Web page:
Seattle area-concrete companies make return-to-work offer to striking drivers

Mar 25, 2022, 1:58 PM | Updated: Mar 28, 2022, 7:21 am

concrete strike...

Striking concrete drivers with Teamsters 174 circa March, 2022 (Photo courtesy Teamsters 174)

(Photo courtesy Teamsters 174)

Seattle-area concrete suppliers have made an offer to striking delivery drivers to have them return to work in exchange for medical coverage in April and continued negotiations on a new contract.

Concrete employers deny claims of collusion, price-fixing

The offer was sent to Teamsters Local 174 on Thursday by a coalition of four concrete suppliers, offering to pay for the union’s medical insurance in April, provided that drivers agree to return before April 1, and that they remain on the job for “a minimum of 60 calendar days to allow for continued negotiations” with the help of a federal mediator.

According to a statement issued to MyNorthwest, the union is “attempting to schedule an in-person meeting with the companies” where they can “ask additional questions about the proposal,” and as of Friday evening, they were awaiting a response.

That said, the union also expressed a level of hesitance at the initial terms of the offer.

“Asking our members to go back to work with no progress or commitment to solving the serious problems that led our members to strike in the first place is not an ‘offer,’” Teamster Local 174 Secretary-Treasurer Rick Hicks told MyNorthwest late last week. “The companies are requesting our members end their strike in order to continue a mediation process that has already proven fruitless time and time again.”

This comes in the wake of the latest failed round of negotiations between the union and employers earlier this week, where the Teamsters claimed that employers met with them “for five minutes before caucusing for 20 minutes and then did not provide a timeline for their response.”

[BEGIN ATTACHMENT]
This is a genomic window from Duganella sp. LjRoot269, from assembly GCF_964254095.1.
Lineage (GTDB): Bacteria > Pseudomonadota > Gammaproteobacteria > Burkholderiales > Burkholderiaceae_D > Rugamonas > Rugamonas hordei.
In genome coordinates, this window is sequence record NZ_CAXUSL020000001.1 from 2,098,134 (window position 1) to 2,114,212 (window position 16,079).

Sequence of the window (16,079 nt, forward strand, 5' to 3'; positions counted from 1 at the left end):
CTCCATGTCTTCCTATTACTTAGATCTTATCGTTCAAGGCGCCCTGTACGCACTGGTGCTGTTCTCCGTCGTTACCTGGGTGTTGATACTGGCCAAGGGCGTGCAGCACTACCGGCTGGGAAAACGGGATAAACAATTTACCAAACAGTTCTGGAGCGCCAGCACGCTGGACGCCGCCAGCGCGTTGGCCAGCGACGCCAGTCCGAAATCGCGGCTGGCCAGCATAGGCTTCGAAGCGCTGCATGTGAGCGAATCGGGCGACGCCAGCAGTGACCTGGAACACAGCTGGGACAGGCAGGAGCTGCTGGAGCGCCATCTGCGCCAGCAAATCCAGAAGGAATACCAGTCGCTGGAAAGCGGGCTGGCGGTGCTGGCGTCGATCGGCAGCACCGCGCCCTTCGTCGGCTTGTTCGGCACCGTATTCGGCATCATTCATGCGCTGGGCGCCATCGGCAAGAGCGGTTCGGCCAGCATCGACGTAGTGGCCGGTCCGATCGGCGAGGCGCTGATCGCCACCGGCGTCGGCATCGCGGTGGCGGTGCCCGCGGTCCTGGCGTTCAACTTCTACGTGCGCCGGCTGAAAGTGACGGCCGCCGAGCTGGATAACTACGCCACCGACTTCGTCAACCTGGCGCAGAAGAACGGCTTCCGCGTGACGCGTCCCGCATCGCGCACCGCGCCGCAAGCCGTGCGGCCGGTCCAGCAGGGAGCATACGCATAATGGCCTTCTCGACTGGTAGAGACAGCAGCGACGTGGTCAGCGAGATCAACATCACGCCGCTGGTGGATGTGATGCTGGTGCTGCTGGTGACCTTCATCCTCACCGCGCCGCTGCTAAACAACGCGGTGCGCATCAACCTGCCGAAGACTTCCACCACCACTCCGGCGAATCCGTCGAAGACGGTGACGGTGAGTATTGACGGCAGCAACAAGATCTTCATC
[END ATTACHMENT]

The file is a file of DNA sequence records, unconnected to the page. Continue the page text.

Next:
With construction delayed over Teamsters’ strike, King County wants to supply its own concrete

A subsequent response from suppliers alleged that they had not been permitted enough time to weigh an offer from the union to return to work if a third-party arbitrator stepped in to “make business decisions regarding ongoing labor negotiations for the companies,” the difference being that an arbitrator would be able to issue a binding decision, unlike a mediator, who would function more as a neutral third party to aid in negotiations.

“Rather than respecting the Companies request to consider the offer, Teamsters 174 immediately released a previously prepared statement attacking the companies and asserting bad intentions,” a spokesperson for one of he companies claimed.

Meanwhile, the strike is fast approaching its fifth month, as concerns continue to mount over potential delays to crucial construction projects, including West Seattle Bridge repairs.

Correction, 3/28: A previous version of this article indicated that the union had rejected the companies’ offer out of hand. The union has since clarified that it is still considering the offer, and is awaiting a response to schedule an in-person meeting to discuss it further.

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Seattle area-concrete companies make return-to-work offer to striking drivers